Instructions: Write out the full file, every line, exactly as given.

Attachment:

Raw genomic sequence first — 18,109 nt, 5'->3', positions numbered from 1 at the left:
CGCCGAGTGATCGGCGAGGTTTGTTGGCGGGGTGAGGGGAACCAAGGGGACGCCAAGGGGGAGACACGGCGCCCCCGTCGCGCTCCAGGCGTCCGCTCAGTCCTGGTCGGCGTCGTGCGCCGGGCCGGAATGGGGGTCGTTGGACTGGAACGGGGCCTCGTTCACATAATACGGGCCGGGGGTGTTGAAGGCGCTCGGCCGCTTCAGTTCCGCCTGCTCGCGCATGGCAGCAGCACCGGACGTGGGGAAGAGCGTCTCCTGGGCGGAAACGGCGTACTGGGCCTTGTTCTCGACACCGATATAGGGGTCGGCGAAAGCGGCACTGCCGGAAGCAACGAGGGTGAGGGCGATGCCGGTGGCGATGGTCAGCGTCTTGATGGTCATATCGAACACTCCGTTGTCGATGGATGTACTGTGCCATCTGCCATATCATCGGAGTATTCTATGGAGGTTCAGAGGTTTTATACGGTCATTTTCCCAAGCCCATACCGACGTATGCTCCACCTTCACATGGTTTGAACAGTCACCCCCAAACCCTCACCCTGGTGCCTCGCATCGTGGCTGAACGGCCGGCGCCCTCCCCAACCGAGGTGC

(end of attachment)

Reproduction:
Raw genomic sequence first — 18,109 nt, 5'->3', positions numbered from 1 at the left:
CGCCGAGTGATCGGCGAGGTTTGTTGGCGGGGTGAGGGGAACCAAGGGGACGCCAAGGGGGAGACACGGCGCCCCCGTCGCGCTCCAGGCGTCCGCTCAGTCCTGGTCGGCGTCGTGCGCCGGGCCGGAATGGGGGTCGTTGGACTGGAACGGGGCCTCGTTCACATAATACGGGCCGGGGGTGTTGAAGGCGCTCGGCCGCTTCAGTTCCGCCTGCTCGCGCATGGCAGCAGCACCGGACGTGGGGAAGAGCGTCTCCTGGGCGGAAACGGCGTACTGGGCCTTGTTCTCGACACCGATATAGGGGTCGGCGAAAGCGGCACTGCCGGAAGCAACGAGGGTGAGGGCGATGCCGGTGGCGATGGTCAGCGTCTTGATGGTCATATCGAACACTCCGTTGTCGATGGATGTACTGTGCCATCTGCCATATCATCGGAGTATTCTATGGAGGTTCAGAGGTTTTATACGGTCATTTTCCCAAGCCCATACCGACGTATGCTCCACCTTCACATGGTTTGAACAGTCACCCCCAAACCCTCACCCTGGTGCCTCGCATCGTGGCTGAACGGCCGGCGCCCTCCCCAACCGAGGTGC